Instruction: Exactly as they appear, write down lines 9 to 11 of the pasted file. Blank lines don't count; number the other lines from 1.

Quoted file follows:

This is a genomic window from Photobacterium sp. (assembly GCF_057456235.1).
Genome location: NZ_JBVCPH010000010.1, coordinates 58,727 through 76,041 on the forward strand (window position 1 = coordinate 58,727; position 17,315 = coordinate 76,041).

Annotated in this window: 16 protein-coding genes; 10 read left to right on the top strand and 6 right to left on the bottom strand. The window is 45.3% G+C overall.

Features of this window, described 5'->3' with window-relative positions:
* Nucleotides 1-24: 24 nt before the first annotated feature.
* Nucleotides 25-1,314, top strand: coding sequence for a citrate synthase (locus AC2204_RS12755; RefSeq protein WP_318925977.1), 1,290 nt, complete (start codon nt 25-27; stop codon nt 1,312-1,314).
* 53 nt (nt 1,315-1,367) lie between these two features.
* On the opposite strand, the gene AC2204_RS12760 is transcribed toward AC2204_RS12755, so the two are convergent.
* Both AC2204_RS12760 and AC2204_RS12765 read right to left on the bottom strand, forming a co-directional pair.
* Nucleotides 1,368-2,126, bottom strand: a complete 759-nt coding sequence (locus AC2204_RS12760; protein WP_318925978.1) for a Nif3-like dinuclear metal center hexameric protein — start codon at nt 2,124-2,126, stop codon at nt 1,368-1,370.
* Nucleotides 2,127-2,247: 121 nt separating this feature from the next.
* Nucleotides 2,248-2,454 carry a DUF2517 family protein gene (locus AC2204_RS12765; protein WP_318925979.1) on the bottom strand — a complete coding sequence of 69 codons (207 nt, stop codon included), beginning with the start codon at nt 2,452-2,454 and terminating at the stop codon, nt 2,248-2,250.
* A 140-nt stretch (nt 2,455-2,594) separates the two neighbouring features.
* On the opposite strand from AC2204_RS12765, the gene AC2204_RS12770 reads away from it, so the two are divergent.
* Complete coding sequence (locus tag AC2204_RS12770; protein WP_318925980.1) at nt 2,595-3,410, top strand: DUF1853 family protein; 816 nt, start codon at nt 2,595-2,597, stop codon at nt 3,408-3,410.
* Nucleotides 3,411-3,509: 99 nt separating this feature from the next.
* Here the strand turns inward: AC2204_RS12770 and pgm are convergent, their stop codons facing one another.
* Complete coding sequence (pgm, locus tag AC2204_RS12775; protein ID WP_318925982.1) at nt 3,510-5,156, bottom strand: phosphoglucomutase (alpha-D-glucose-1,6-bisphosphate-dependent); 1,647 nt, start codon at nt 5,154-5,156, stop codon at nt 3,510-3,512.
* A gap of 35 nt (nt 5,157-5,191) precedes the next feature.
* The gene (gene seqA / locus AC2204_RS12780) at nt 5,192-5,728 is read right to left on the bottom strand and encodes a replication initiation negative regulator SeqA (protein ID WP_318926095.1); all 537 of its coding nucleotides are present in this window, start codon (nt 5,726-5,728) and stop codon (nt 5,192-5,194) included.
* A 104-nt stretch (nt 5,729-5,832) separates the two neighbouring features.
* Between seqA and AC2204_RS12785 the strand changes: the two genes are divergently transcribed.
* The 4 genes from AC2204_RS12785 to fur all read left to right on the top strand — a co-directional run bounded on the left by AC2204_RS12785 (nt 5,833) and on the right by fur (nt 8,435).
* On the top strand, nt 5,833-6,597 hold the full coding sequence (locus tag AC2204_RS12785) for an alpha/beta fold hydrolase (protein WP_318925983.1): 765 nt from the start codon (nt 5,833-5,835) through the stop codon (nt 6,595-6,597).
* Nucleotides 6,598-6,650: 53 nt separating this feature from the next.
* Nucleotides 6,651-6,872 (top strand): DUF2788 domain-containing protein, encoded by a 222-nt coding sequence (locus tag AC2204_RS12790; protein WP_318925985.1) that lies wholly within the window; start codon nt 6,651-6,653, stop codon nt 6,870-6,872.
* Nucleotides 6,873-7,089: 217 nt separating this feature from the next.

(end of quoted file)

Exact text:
* Both AC2204_RS12760 and AC2204_RS12765 read right to left on the bottom strand, forming a co-directional pair.
* Nucleotides 1,368-2,126, bottom strand: a complete 759-nt coding sequence (locus AC2204_RS12760; protein WP_318925978.1) for a Nif3-like dinuclear metal center hexameric protein — start codon at nt 2,124-2,126, stop codon at nt 1,368-1,370.
* Nucleotides 2,127-2,247: 121 nt separating this feature from the next.